When you visit your doctor for confirmation of pregnancy, she will determine your due date by adding 40 weeks to the beginning of your last period. Those 40 weeks are known as the gestation period, a time of rapid fetal growth and development. Fetal movement is one of the most exciting events during this process.
Before your baby can start moving within the womb, he'll need to develop a brain, spinal cord, heart and other essential organs. According to the Mayo Clinic, these body systems begin to develop in the third week of gestation and continue to differentiate throughout your first trimester of pregnancy. His bones will develop into a skeleton around week 15.
According to the Mayo Clinic, fetal movement may begin as early as 8 weeks, when your fetus is about 1/2-inch long. By week 16, those movements are becoming more coordinated and can be seen during an ultrasound exam.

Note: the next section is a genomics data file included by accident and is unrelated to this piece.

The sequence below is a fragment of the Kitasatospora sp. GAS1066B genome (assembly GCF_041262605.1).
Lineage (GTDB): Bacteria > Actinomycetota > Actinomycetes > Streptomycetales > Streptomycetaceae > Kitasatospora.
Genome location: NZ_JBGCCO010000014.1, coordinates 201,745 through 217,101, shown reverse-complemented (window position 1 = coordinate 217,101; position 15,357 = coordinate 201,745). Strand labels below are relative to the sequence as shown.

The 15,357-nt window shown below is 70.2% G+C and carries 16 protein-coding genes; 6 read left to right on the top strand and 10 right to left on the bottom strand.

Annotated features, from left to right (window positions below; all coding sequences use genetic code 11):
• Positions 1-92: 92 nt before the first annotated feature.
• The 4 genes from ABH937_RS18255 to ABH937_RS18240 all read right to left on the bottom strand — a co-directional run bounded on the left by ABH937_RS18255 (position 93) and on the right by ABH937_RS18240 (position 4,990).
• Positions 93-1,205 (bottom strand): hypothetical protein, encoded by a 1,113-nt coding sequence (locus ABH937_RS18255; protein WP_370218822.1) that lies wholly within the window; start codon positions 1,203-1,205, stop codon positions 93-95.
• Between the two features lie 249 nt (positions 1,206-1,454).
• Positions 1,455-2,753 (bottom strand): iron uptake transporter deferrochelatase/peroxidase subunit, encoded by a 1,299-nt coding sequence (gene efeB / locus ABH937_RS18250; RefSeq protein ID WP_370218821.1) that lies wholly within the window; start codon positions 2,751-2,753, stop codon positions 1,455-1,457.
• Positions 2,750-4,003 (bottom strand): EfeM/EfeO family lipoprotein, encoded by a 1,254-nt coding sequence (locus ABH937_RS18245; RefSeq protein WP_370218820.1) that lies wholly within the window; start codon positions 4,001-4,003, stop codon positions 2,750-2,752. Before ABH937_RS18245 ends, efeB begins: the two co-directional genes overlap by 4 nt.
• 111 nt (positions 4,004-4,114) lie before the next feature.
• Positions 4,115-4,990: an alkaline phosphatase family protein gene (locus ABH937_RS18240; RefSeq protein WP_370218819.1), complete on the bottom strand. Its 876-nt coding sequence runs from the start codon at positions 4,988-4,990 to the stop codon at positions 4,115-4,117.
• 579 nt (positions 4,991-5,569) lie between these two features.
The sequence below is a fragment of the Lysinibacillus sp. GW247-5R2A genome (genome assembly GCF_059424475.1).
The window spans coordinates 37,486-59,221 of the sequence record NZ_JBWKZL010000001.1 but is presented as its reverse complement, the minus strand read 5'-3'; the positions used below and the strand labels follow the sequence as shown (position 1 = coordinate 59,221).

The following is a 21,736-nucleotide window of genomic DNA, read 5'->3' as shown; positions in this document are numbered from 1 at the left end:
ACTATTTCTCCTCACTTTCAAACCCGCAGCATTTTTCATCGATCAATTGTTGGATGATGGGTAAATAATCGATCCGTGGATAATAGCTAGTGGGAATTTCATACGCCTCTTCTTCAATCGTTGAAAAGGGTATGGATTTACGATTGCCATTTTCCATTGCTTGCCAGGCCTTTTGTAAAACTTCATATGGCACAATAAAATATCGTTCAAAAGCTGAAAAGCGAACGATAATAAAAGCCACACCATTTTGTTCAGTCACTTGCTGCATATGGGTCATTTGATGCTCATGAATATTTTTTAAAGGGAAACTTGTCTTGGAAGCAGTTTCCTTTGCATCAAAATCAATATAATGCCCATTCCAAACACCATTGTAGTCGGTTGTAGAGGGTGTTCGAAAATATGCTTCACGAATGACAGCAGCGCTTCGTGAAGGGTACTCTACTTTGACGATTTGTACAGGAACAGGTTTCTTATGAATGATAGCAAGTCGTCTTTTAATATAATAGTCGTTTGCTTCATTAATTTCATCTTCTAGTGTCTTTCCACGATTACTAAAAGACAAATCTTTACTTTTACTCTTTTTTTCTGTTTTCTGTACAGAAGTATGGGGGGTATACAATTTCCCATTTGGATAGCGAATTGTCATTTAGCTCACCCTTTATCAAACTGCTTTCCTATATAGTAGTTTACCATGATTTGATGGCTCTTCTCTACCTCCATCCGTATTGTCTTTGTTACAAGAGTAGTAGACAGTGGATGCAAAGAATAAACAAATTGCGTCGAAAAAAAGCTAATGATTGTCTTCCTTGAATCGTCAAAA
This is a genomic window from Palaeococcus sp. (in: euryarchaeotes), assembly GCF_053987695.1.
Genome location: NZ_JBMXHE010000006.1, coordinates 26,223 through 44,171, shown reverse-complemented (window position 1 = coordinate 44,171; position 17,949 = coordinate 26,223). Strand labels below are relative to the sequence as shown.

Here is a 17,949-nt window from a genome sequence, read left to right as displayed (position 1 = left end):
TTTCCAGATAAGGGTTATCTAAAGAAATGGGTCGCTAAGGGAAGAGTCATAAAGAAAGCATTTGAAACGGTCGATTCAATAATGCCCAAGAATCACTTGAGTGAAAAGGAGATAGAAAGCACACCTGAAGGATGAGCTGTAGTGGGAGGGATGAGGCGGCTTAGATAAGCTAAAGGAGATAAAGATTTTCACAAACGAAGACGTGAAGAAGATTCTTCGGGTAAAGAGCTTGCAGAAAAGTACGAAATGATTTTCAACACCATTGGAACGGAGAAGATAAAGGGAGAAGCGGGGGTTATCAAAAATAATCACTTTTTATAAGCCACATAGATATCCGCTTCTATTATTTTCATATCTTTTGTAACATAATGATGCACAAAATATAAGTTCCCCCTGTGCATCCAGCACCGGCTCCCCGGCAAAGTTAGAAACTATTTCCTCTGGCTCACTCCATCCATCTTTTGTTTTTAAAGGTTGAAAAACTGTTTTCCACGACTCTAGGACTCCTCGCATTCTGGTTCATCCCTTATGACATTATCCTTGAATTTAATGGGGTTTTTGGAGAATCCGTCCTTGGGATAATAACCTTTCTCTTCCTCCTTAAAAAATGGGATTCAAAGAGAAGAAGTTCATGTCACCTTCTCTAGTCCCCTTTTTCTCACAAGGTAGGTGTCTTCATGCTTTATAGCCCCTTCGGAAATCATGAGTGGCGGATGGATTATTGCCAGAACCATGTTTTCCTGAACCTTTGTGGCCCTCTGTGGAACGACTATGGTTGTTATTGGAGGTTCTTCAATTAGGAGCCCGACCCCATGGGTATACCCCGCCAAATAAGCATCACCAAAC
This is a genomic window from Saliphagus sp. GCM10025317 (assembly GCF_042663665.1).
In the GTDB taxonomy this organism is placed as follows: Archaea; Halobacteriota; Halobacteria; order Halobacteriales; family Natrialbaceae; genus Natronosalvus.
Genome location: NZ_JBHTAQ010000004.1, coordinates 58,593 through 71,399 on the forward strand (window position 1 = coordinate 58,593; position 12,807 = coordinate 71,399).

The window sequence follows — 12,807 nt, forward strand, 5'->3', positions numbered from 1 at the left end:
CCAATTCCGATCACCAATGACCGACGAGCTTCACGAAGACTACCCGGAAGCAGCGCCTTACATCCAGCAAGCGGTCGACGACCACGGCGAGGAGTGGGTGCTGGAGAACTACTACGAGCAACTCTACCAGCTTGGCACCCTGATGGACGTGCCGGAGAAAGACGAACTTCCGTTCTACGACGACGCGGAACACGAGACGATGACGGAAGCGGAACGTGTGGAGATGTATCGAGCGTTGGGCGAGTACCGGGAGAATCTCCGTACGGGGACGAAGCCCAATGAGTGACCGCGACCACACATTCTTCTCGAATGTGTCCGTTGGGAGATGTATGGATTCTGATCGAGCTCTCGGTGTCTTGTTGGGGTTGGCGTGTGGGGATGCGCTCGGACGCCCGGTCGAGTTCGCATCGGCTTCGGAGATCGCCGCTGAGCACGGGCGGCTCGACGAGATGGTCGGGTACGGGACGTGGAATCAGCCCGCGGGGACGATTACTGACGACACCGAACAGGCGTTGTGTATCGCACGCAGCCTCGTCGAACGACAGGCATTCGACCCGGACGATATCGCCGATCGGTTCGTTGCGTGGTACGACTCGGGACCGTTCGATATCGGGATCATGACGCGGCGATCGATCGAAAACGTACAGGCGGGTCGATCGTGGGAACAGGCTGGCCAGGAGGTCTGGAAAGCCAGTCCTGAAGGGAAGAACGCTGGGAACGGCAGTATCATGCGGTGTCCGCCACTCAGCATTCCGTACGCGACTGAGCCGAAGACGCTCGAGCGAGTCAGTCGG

The American Pregnancy Association says that some women can feel their babies move within the womb at 13 to 16 weeks of gestation, while the normal range for noticing the first fetal movement is 13 to 25 weeks. This phenomenon, known as quickening, is a subtle flutter that can feel like gas. Second-time mothers generally notice quickening sooner than women who are pregnant for the first time.
Your baby will move within your uterus to stretch his arms and legs, to reach a more comfortable position and in response to noise or changes in your emotional state. As your pregnancy advances, you may notice she has a definite cycle of sleeping and waking. After 32 weeks, your baby may fit so tightly within the uterus that he moves less often.
From 28 weeks on, your doctor may ask you to count fetal movements for a period of time each day to monitor your baby's well-being. The American Pregnancy Association recommends checking to see if your baby moves at least 10 times during a two-hour period. If not, try another two-hour period. If you still don't measure 10 movements, contact your doctor.